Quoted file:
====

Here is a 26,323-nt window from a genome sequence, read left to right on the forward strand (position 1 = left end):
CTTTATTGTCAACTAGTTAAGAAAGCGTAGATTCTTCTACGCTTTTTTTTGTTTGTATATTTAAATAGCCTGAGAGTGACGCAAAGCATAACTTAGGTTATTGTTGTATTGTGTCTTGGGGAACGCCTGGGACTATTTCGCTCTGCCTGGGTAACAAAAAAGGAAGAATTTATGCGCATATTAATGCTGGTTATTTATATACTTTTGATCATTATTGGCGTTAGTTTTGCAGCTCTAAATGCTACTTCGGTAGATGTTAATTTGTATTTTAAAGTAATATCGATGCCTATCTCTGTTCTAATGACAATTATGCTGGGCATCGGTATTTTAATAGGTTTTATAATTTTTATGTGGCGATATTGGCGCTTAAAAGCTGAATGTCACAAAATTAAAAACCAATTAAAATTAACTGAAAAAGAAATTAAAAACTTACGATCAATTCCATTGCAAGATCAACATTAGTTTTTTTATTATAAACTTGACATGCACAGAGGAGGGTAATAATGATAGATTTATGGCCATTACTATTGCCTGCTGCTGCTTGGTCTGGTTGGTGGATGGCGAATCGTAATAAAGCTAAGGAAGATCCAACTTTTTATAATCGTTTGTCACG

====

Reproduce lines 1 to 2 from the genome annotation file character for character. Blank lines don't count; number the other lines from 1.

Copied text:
Here is a 26,323-nt window from a genome sequence, read left to right on the forward strand (position 1 = left end):
CTTTATTGTCAACTAGTTAAGAAAGCGTAGATTCTTCTACGCTTTTTTTTGTTTGTATATTTAAATAGCCTGAGAGTGACGCAAAGCATAACTTAGGTTATTGTTGTATTGTGTCTTGGGGAACGCCTGGGACTATTTCGCTCTGCCTGGGTAACAAAAAAGGAAGAATTTATGCGCATATTAATGCTGGTTATTTATATACTTTTGATCATTATTGGCGTTAGTTTTGCAGCTCTAAATGCTACTTCGGTAGATGTTAATTTGTATTTTAAAGTAATATCGATGCCTATCTCTGTTCTAATGACAATTATGCTGGGCATCGGTATTTTAATAGGTTTTATAATTTTTATGTGGCGATATTGGCGCTTAAAAGCTGAATGTCACAAAATTAAAAACCAATTAAAATTAACTGAAAAAGAAATTAAAAACTTACGATCAATTCCATTGCAAGATCAACATTAGTTTTTTTATTATAAACTTGACATGCACAGAGGAGGGTAATAATGATAGATTTATGGCCATTACTATTGCCTGCTGCTGCTTGGTCTGGTTGGTGGATGGCGAATCGTAATAAAGCTAAGGAAGATCCAACTTTTTATAATCGTTTGTCACG